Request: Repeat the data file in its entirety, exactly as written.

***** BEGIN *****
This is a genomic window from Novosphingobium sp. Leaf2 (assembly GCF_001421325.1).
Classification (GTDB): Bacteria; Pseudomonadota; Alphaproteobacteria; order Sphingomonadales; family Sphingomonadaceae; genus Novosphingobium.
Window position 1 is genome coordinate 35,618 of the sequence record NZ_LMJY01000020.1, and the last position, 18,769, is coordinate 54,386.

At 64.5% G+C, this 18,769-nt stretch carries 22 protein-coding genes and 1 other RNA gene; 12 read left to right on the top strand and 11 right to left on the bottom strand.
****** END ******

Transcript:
This is a genomic window from Novosphingobium sp. Leaf2 (assembly GCF_001421325.1).
Classification (GTDB): Bacteria; Pseudomonadota; Alphaproteobacteria; order Sphingomonadales; family Sphingomonadaceae; genus Novosphingobium.
Window position 1 is genome coordinate 35,618 of the sequence record NZ_LMJY01000020.1, and the last position, 18,769, is coordinate 54,386.

At 64.5% G+C, this 18,769-nt stretch carries 22 protein-coding genes and 1 other RNA gene; 12 read left to right on the top strand and 11 right to left on the bottom strand.